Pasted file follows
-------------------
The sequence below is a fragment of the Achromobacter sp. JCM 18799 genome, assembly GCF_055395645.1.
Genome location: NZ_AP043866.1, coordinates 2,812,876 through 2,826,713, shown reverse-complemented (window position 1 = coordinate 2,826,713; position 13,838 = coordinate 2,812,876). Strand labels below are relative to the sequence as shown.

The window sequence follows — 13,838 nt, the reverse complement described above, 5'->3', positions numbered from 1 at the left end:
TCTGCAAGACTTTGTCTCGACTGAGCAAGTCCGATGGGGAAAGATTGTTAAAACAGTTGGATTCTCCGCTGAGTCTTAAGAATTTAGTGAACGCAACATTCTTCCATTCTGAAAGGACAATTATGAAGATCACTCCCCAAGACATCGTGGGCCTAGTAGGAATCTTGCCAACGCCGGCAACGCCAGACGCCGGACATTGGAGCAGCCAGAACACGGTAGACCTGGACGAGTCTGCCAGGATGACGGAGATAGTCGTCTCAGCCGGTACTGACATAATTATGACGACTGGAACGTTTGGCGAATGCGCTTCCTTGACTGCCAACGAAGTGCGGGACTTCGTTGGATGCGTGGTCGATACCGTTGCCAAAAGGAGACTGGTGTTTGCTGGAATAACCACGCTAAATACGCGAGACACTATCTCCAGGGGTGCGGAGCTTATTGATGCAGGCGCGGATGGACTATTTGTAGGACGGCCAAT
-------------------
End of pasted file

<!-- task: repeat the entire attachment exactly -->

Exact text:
The sequence below is a fragment of the Achromobacter sp. JCM 18799 genome, assembly GCF_055395645.1.
Genome location: NZ_AP043866.1, coordinates 2,812,876 through 2,826,713, shown reverse-complemented (window position 1 = coordinate 2,826,713; position 13,838 = coordinate 2,812,876). Strand labels below are relative to the sequence as shown.

The window sequence follows — 13,838 nt, the reverse complement described above, 5'->3', positions numbered from 1 at the left end:
TCTGCAAGACTTTGTCTCGACTGAGCAAGTCCGATGGGGAAAGATTGTTAAAACAGTTGGATTCTCCGCTGAGTCTTAAGAATTTAGTGAACGCAACATTCTTCCATTCTGAAAGGACAATTATGAAGATCACTCCCCAAGACATCGTGGGCCTAGTAGGAATCTTGCCAACGCCGGCAACGCCAGACGCCGGACATTGGAGCAGCCAGAACACGGTAGACCTGGACGAGTCTGCCAGGATGACGGAGATAGTCGTCTCAGCCGGTACTGACATAATTATGACGACTGGAACGTTTGGCGAATGCGCTTCCTTGACTGCCAACGAAGTGCGGGACTTCGTTGGATGCGTGGTCGATACCGTTGCCAAAAGGAGACTGGTGTTTGCTGGAATAACCACGCTAAATACGCGAGACACTATCTCCAGGGGTGCGGAGCTTATTGATGCAGGCGCGGATGGACTATTTGTAGGACGGCCAAT